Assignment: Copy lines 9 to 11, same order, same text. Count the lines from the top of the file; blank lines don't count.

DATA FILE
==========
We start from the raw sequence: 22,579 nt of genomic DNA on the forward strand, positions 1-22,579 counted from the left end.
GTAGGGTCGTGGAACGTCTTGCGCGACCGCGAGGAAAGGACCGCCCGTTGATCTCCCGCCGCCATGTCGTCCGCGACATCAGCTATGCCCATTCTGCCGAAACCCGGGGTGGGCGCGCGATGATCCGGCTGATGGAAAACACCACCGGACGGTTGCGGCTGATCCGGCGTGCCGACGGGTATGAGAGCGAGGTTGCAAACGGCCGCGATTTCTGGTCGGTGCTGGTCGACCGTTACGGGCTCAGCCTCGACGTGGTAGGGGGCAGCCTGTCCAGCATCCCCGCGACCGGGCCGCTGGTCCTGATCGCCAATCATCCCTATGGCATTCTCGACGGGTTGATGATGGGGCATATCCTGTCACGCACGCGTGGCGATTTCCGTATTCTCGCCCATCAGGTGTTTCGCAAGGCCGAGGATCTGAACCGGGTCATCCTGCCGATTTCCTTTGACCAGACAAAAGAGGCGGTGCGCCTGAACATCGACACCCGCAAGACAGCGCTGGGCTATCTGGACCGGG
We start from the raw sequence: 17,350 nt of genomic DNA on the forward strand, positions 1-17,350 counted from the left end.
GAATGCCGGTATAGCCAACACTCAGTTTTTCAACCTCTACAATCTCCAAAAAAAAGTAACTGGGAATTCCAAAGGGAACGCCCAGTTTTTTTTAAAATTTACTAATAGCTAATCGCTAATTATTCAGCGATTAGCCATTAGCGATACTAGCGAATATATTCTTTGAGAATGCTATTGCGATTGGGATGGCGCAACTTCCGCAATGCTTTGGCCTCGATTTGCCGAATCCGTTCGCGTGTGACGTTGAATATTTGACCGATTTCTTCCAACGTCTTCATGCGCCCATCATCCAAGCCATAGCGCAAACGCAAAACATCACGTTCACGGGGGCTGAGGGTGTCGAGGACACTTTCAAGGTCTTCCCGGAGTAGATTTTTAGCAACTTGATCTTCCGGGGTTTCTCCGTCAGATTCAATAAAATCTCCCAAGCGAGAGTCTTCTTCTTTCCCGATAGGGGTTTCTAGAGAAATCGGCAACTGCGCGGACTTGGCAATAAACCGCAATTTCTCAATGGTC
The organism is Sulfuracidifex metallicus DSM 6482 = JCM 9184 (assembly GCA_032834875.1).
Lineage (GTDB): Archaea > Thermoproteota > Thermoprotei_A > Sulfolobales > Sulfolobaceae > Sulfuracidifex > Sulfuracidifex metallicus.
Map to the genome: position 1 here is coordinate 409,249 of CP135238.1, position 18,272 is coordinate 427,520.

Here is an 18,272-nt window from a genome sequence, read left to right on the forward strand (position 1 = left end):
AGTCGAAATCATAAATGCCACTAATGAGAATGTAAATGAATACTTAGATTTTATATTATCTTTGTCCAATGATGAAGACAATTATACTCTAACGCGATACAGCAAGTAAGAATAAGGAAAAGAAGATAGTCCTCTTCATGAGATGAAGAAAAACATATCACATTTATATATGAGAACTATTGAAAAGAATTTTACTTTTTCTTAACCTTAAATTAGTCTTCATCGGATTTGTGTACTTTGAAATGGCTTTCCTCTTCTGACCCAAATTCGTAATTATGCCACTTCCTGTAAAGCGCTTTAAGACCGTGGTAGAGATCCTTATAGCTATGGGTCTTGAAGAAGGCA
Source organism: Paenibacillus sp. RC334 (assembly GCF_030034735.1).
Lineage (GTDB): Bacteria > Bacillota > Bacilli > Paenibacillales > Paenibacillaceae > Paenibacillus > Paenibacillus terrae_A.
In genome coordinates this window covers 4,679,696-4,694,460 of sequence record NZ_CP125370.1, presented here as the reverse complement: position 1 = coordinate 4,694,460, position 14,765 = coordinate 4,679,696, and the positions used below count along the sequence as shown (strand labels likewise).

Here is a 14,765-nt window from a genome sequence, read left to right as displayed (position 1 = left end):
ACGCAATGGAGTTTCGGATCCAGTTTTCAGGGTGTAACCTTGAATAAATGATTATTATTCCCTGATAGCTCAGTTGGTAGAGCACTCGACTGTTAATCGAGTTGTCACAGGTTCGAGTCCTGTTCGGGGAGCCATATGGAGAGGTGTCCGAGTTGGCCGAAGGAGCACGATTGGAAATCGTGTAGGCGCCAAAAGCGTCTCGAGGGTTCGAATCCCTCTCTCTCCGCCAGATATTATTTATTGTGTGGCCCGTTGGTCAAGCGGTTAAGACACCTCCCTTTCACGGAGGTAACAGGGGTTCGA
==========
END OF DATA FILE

AGTCGAAATCATAAATGCCACTAATGAGAATGTAAATGAATACTTAGATTTTATATTATCTTTGTCCAATGATGAAGACAATTATACTCTAACGCGATACAGCAAGTAAGAATAAGGAAAAGAAGATAGTCCTCTTCATGAGATGAAGAAAAACATATCACATTTATATATGAGAACTATTGAAAAGAATTTTACTTTTTCTTAACCTTAAATTAGTCTTCATCGGATTTGTGTACTTTGAAATGGCTTTCCTCTTCTGACCCAAATTCGTAATTATGCCACTTCCTGTAAAGCGCTTTAAGACCGTGGTAGAGATCCTTATAGCTATGGGTCTTGAAGAAGGCA
Source organism: Paenibacillus sp. RC334 (assembly GCF_030034735.1).
Lineage (GTDB): Bacteria > Bacillota > Bacilli > Paenibacillales > Paenibacillaceae > Paenibacillus > Paenibacillus terrae_A.